Equipment worn to minimize exposure to a variety of hazards. Examples of PPE include items such as gloves, eye protection, hearing protection devices (earplugs, muffs), hard hats, respirators, and full body suits.

A statement that explains practices aimed at achieving a specific food safety outcome. Policies are specific to each farm. Policies are valuable to both management and workers because they clarify the farm’s food safety goals.

Postharvest Handling
Any practices that occur after harvest including cooling, culling, washing, and packing.

Meets the Environmental Protection Agency (EPA) drinking water standards including an absence of total coliforms.

A voluntary or mandatory action taken by growers, packers, or produce distributors to remove potentially contaminated produce from the marketplace and consumer’s homes.

Riparian Areas
Interface between land and a river or stream that can provide wildlife habitat.

Rainwater, leachate, or other liquid that drains over land, leaves the land surface, and enters unintended areas such as streams, fields, or packing areas.

The treatment of a surface that has been previously washed and rinsed to reduce microorganisms. Various chemical compounds or sometimes very hot water can be used to sanitize surfaces. A surface must be cleaned before it can be sanitized because a dirty surface cannot be sanitized.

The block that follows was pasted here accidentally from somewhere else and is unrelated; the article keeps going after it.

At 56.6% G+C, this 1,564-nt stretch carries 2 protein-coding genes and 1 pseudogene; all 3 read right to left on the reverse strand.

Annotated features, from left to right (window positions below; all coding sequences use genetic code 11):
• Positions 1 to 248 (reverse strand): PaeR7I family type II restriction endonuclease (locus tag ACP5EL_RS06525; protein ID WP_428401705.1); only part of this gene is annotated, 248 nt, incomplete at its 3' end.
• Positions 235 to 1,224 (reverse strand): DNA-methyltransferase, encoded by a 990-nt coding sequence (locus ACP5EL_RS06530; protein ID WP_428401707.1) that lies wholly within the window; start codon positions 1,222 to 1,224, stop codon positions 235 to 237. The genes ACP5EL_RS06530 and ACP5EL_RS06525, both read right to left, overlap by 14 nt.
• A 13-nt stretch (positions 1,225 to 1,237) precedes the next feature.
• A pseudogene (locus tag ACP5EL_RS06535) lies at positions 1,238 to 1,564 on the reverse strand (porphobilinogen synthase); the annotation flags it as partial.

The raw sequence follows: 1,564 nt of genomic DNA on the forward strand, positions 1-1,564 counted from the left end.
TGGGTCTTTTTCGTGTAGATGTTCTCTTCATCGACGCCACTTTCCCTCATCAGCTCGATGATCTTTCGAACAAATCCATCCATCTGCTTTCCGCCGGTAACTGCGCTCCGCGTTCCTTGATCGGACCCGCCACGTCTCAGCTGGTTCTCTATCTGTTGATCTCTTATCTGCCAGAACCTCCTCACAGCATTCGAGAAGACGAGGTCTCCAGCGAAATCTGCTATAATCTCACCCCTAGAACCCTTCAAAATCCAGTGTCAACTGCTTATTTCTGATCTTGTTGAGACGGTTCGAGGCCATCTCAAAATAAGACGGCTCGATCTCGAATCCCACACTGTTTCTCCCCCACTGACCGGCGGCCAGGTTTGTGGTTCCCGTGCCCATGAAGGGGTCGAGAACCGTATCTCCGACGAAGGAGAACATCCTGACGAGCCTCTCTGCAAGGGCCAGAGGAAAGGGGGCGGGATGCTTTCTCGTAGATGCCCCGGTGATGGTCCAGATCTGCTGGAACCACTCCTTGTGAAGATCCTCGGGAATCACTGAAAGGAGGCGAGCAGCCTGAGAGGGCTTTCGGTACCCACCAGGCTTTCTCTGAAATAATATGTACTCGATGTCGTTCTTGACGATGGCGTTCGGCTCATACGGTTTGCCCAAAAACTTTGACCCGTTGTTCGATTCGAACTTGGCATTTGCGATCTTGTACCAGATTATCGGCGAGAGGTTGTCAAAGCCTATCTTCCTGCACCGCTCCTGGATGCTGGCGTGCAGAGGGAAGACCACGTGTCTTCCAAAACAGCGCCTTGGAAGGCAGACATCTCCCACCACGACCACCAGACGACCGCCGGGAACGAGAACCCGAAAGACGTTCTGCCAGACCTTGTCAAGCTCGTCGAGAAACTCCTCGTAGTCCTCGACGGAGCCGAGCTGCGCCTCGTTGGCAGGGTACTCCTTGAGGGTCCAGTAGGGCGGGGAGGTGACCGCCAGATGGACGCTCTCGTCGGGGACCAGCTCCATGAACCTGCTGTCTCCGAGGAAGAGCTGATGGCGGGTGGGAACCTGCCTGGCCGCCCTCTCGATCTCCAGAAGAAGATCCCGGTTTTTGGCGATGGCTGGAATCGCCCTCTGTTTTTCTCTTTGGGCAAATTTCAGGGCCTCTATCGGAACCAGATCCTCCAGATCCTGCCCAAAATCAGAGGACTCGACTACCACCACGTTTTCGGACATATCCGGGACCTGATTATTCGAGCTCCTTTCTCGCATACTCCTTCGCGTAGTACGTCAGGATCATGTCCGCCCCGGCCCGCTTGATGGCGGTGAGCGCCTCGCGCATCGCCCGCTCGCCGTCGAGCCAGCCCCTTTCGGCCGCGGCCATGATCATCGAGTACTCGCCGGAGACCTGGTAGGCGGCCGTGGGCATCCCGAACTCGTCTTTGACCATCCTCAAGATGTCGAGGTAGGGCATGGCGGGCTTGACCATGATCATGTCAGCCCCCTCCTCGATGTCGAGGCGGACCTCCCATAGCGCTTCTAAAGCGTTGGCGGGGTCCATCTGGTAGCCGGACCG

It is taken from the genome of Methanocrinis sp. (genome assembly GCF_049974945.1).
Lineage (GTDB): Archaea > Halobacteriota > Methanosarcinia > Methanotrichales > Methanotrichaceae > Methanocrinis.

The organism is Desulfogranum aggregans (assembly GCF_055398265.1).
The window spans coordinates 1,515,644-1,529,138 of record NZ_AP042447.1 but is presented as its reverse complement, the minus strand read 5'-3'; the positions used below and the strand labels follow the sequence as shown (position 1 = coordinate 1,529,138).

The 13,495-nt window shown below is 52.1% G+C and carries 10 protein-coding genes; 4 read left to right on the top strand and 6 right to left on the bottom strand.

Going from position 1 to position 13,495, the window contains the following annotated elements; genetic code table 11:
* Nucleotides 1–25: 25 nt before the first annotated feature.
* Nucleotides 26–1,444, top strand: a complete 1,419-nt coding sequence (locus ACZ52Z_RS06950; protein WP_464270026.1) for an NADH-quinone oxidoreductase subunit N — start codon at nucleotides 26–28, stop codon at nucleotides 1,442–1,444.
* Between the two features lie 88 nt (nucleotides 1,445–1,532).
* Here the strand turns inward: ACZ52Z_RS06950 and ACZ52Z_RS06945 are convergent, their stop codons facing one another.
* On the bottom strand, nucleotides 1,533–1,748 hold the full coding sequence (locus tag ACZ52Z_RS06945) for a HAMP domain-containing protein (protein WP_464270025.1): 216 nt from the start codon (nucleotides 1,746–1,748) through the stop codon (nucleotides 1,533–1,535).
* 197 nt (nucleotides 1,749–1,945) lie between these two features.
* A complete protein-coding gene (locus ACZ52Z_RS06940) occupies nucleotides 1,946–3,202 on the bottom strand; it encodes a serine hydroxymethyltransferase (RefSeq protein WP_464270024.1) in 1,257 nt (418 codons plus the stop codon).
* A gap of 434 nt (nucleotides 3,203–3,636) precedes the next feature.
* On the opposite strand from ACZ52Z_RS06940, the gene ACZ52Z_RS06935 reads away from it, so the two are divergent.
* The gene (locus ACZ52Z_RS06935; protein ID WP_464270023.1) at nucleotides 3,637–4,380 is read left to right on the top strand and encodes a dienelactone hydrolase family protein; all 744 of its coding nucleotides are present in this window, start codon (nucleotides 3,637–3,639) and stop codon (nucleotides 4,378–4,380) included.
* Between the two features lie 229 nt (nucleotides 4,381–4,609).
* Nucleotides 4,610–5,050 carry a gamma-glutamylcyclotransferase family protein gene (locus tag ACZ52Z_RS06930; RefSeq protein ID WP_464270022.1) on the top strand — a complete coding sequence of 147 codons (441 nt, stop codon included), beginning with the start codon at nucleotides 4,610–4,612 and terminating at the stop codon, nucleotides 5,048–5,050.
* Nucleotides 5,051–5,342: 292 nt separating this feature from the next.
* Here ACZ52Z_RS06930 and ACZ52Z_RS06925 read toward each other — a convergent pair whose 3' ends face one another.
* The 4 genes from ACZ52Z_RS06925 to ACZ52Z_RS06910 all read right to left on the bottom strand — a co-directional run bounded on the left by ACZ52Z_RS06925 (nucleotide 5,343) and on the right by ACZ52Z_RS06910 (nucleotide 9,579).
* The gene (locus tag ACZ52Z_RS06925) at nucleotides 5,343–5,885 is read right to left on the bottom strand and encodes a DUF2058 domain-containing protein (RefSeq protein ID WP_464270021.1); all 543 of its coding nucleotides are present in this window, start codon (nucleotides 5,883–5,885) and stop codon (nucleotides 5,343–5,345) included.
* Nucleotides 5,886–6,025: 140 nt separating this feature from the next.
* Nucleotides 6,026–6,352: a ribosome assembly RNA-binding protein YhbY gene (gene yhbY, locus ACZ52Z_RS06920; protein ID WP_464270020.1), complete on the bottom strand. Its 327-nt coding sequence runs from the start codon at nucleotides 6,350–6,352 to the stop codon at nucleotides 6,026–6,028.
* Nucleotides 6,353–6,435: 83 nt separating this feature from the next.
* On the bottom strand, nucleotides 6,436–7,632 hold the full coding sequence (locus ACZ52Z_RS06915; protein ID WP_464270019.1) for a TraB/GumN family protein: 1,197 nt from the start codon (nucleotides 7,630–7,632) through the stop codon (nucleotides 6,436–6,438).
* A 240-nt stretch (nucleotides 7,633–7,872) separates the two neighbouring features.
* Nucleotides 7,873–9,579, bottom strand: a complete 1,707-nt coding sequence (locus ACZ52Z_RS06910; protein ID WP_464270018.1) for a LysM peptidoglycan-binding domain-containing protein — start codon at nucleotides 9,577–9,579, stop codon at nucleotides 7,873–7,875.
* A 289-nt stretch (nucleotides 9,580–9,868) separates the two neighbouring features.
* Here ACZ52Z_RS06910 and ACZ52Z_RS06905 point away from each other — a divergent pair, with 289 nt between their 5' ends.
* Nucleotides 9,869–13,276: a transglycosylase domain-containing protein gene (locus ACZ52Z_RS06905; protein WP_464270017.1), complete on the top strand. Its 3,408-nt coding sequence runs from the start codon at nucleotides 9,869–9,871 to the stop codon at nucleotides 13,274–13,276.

A substance for reducing target microorganisms, designed for use in water or on food contact surfaces.

To whom or what a Standard Operation Procedure (SOP) applies.

Application of a soil amendment to the side of the planted crop row so the nutrients are available in the root zone without damaging the plant.

Standard Operating Procedure (SOP)
Describes an activity and how to properly complete the activity. An SOP should specify all the materials needed, the frequency with which each activity is conducted, and identify the employee(s) responsible for the implementation and documentation of the activity.

Pre-developed language and suggestions to aid in the development of a farm food safety plan. Templates must be edited to reflect activities on your farm.

The ability to track a food product through the food production and distribution system. In the case of fruits and vegetables, this includes back to the field where it was grown and any subsequent handling, storage, and sale.

The cloudy appearance of water when suspended sediments such as soil are present. The level of turbidity is measured in Nephelometric Turbidity Units (NTU).

Any person, paid or unpaid, working on a farm producing or handling fresh fruits and vegetables. This includes growers, farm managers, family members, migrant labor, summer help, and packinghouse employees.

Areas within the produce packing and handling area can be broken out into zones to help determine the likelihood of direct contact with the produce and help prioritize where the biggest contamination risks might exist.